If you could experience the extremities of every emotion at once, that is exactly how spending Saturday, Nov. 8, in the nation’s capital felt.

After four years of tension, Nov. 8 was a relief for not just many Americans but the world. The U.K.’s left-leaning Guardian newspaper boasted:

“Joe Biden has won…renewing hope for the US and the world, [touting] fresh promise for democracy and progress [after] four years of turmoil misinformation, manipulation, and division.”

Taken from this article in CNBC

Following the notification of Biden’s projected win, 14th Street in Washington D.C. erupted with cheers and the blares of car horns. Champagne was popped and poured on celebrators on the corner of H Street and BLM Plaza in front of the White House. A trumpet band played for a crowd that danced on the grass in Logan Circle. People were crying and hugging; the human spirit was raw and blissful. D.C. was the center of the universe.

*THAT* moment

After spending the morning at the White House and the afternoon at an impromptu celebratory lunch with a friend, I enjoyed the twenty-minute walk home. Even outside of that Saturday’s events, it was an absolutely gorgeous day. After a cold-front and a series of grey, rainy afternoons, Nov. 8 was bright, cool, and clear. It was one of those days where the Earth seemed renewed and anything was possible.

I stopped for a second once I hit Dupont Circle, a crossroads between a more relaxed West End, the busyness of Downtown, and the quirkiness of Logan Circle.

I think everyone lives waiting to experience *those* moments, the time in your life where for just a split second anything seems possible. Maybe, they’re the moments where everything falls into place or where nothing makes sense at all. Regardless, they’re the pivotal moments in your life that completely cause you to change your course or return to it.

So I found myself walking a bit lighter than normal, watching people lean out of their cars to cheer every so often. A moment was never void of someone cheering in the not-so-far distance.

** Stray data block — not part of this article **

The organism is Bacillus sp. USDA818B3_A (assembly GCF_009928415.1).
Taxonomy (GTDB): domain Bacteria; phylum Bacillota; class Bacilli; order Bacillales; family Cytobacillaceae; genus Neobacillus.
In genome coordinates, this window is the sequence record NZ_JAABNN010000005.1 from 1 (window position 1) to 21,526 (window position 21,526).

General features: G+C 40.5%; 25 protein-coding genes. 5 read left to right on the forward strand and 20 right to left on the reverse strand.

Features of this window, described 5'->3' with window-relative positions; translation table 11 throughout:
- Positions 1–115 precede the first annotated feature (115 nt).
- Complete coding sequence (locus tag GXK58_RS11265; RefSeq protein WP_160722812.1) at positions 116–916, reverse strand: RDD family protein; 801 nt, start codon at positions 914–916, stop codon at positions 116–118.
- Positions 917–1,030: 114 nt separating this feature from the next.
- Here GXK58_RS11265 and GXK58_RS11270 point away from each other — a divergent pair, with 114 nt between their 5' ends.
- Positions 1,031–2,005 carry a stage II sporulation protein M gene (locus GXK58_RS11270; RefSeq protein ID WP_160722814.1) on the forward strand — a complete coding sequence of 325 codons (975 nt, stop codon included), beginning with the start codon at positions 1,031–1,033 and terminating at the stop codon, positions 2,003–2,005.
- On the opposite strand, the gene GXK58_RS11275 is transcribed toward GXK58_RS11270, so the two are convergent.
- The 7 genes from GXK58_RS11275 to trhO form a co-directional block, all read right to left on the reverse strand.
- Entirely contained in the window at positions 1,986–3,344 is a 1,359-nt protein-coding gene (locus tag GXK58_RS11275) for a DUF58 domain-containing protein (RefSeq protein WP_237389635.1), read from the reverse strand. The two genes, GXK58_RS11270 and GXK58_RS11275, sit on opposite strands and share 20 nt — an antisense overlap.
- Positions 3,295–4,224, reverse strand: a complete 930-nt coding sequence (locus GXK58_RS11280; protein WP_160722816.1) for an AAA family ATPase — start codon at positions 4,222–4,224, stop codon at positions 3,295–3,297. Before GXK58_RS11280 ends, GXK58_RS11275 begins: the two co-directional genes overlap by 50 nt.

When did things change for me?

When applying to colleges, I strictly based my search for schools with strong programs in international affairs and foreign policy. I wanted to help people without dealing with the divisiveness of American politics, and international development was the best way I knew how to do just that. Yet now after my freshman year, I’ve found myself tirelessly searching for a career path that will give me purpose.

I was walking from DuPont when suddenly I had *that* moment. I had the sudden realization that somewhere down the line, I lost sight of what gave me purpose. Now I know that I want to help fight for the collective human spirit in any capacity I can. America was figuring out the same.

Recognizing *that* moment

I continue my walk home as I turn the corner onto 14th Street, where muddled cheers have turned into chanting. A Black Lives Matter protest marches down the middle of the street, as others from the sidewalk slowly infiltrated into the crowd.

I stood in awe, the red light in front of me separating the two distinct moments in history. Despite the noise, in that moment, it felt as though you could hear a pin drop.

That’s where we stand: at crossroads, where we can go back or we can go forward. D.C. on Nov. 8 was symbolic of *that* moment, showcasing what America was feeling and the change the country recognized is now in its reach.

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